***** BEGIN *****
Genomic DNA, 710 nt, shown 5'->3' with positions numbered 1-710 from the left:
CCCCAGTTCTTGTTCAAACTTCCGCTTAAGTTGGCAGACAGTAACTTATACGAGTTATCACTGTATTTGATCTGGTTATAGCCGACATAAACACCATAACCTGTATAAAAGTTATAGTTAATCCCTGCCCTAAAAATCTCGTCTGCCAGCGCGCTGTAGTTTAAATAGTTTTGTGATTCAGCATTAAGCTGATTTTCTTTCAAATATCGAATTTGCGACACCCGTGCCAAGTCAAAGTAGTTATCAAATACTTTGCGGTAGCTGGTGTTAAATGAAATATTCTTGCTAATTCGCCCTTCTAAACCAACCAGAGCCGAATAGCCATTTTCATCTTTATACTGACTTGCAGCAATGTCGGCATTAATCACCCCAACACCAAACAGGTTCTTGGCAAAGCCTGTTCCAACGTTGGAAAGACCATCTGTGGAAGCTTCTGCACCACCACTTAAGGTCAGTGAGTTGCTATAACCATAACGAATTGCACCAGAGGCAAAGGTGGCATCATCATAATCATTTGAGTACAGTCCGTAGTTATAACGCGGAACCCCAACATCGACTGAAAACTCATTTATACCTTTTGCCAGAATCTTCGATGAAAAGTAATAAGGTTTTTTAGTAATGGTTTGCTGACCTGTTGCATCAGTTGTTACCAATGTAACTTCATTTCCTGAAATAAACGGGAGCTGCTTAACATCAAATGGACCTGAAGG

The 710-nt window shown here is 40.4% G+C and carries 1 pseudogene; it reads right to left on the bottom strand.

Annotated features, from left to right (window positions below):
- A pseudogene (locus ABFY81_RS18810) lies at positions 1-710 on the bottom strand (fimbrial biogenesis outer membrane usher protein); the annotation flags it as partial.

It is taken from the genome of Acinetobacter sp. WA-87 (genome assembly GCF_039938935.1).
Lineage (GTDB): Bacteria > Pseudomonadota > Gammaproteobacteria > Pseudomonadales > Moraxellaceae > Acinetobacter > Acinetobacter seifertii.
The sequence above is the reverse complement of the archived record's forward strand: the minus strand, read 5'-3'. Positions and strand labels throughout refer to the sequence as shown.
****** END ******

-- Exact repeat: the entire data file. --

Genomic DNA, 710 nt, shown 5'->3' with positions numbered 1-710 from the left:
CCCCAGTTCTTGTTCAAACTTCCGCTTAAGTTGGCAGACAGTAACTTATACGAGTTATCACTGTATTTGATCTGGTTATAGCCGACATAAACACCATAACCTGTATAAAAGTTATAGTTAATCCCTGCCCTAAAAATCTCGTCTGCCAGCGCGCTGTAGTTTAAATAGTTTTGTGATTCAGCATTAAGCTGATTTTCTTTCAAATATCGAATTTGCGACACCCGTGCCAAGTCAAAGTAGTTATCAAATACTTTGCGGTAGCTGGTGTTAAATGAAATATTCTTGCTAATTCGCCCTTCTAAACCAACCAGAGCCGAATAGCCATTTTCATCTTTATACTGACTTGCAGCAATGTCGGCATTAATCACCCCAACACCAAACAGGTTCTTGGCAAAGCCTGTTCCAACGTTGGAAAGACCATCTGTGGAAGCTTCTGCACCACCACTTAAGGTCAGTGAGTTGCTATAACCATAACGAATTGCACCAGAGGCAAAGGTGGCATCATCATAATCATTTGAGTACAGTCCGTAGTTATAACGCGGAACCCCAACATCGACTGAAAACTCATTTATACCTTTTGCCAGAATCTTCGATGAAAAGTAATAAGGTTTTTTAGTAATGGTTTGCTGACCTGTTGCATCAGTTGTTACCAATGTAACTTCATTTCCTGAAATAAACGGGAGCTGCTTAACATCAAATGGACCTGAAGG

The 710-nt window shown here is 40.4% G+C and carries 1 pseudogene; it reads right to left on the bottom strand.

Annotated features, from left to right (window positions below):
- A pseudogene (locus ABFY81_RS18810) lies at positions 1-710 on the bottom strand (fimbrial biogenesis outer membrane usher protein); the annotation flags it as partial.

It is taken from the genome of Acinetobacter sp. WA-87 (genome assembly GCF_039938935.1).
Lineage (GTDB): Bacteria > Pseudomonadota > Gammaproteobacteria > Pseudomonadales > Moraxellaceae > Acinetobacter > Acinetobacter seifertii.
The sequence above is the reverse complement of the archived record's forward strand: the minus strand, read 5'-3'. Positions and strand labels throughout refer to the sequence as shown.